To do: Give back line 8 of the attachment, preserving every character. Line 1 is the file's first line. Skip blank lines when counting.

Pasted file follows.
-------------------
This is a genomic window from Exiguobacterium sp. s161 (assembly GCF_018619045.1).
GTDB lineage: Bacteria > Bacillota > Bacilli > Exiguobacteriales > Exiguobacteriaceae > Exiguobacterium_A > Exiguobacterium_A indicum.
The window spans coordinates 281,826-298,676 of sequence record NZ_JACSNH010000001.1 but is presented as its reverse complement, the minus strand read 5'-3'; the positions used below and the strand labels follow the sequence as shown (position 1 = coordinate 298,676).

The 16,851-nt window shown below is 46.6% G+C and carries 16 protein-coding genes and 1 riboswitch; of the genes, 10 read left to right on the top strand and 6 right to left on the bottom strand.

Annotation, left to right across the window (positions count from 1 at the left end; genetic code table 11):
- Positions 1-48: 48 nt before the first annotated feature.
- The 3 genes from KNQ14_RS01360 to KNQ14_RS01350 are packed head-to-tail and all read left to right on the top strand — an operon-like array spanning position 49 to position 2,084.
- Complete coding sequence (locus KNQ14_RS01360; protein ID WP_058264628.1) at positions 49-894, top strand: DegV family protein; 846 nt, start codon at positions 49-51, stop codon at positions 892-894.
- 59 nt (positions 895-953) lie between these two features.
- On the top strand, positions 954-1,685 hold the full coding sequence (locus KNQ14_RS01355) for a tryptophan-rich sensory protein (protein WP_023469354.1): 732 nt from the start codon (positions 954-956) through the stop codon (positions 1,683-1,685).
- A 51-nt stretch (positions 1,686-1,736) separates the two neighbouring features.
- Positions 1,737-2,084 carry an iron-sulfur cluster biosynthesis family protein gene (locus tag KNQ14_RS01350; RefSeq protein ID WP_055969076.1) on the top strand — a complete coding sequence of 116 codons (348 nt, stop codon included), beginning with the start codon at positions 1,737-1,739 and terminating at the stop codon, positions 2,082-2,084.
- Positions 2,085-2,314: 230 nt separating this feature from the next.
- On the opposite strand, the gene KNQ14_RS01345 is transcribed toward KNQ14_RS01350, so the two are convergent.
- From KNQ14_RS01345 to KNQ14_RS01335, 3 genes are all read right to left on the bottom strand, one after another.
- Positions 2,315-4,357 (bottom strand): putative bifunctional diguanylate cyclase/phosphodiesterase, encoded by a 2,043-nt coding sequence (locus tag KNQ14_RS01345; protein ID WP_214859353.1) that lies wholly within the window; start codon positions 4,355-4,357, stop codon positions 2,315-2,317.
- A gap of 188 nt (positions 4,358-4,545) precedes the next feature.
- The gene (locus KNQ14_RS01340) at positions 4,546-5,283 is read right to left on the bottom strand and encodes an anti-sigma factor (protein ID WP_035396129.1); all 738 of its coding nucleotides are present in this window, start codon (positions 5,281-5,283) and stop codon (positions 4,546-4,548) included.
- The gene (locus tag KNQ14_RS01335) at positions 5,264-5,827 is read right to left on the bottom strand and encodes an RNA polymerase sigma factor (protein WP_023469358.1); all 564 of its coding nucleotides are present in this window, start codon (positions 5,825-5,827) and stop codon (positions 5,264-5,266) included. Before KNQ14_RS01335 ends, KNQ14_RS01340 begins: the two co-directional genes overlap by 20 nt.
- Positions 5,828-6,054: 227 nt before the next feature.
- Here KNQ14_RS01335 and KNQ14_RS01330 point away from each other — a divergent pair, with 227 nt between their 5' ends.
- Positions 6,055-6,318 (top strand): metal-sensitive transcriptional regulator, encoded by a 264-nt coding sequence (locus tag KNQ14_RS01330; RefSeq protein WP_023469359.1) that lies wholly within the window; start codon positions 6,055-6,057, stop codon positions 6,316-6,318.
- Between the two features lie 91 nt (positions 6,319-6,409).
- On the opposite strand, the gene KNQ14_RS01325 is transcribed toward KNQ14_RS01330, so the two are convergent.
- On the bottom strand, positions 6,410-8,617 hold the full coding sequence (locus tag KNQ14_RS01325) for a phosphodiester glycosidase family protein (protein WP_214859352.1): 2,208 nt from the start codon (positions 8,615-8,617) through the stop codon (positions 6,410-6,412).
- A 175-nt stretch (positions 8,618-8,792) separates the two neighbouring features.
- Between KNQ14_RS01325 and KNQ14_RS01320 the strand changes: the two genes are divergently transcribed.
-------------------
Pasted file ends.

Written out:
- Complete coding sequence (locus KNQ14_RS01360; protein ID WP_058264628.1) at positions 49-894, top strand: DegV family protein; 846 nt, start codon at positions 49-51, stop codon at positions 892-894.